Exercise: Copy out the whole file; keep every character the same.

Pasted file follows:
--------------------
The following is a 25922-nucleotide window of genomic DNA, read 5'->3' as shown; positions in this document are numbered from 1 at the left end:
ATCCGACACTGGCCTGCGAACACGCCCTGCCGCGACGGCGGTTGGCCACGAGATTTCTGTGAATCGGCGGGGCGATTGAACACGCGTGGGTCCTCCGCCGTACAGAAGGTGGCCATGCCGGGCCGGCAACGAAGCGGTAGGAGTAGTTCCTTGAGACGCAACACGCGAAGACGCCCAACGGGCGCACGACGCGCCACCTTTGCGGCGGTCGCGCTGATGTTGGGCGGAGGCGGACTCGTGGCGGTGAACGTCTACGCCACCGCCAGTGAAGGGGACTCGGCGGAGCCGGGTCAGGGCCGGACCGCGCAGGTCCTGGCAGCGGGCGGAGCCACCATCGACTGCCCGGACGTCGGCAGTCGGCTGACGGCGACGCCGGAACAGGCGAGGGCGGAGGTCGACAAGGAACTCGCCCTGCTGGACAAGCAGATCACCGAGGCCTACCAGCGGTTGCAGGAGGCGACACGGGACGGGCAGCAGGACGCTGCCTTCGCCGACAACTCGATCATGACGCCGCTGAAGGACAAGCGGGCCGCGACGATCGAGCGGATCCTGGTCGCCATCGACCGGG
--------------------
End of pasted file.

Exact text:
The following is a 25922-nucleotide window of genomic DNA, read 5'->3' as shown; positions in this document are numbered from 1 at the left end:
ATCCGACACTGGCCTGCGAACACGCCCTGCCGCGACGGCGGTTGGCCACGAGATTTCTGTGAATCGGCGGGGCGATTGAACACGCGTGGGTCCTCCGCCGTACAGAAGGTGGCCATGCCGGGCCGGCAACGAAGCGGTAGGAGTAGTTCCTTGAGACGCAACACGCGAAGACGCCCAACGGGCGCACGACGCGCCACCTTTGCGGCGGTCGCGCTGATGTTGGGCGGAGGCGGACTCGTGGCGGTGAACGTCTACGCCACCGCCAGTGAAGGGGACTCGGCGGAGCCGGGTCAGGGCCGGACCGCGCAGGTCCTGGCAGCGGGCGGAGCCACCATCGACTGCCCGGACGTCGGCAGTCGGCTGACGGCGACGCCGGAACAGGCGAGGGCGGAGGTCGACAAGGAACTCGCCCTGCTGGACAAGCAGATCACCGAGGCCTACCAGCGGTTGCAGGAGGCGACACGGGACGGGCAGCAGGACGCTGCCTTCGCCGACAACTCGATCATGACGCCGCTGAAGGACAAGCGGGCCGCGACGATCGAGCGGATCCTGGTCGCCATCGACCGGG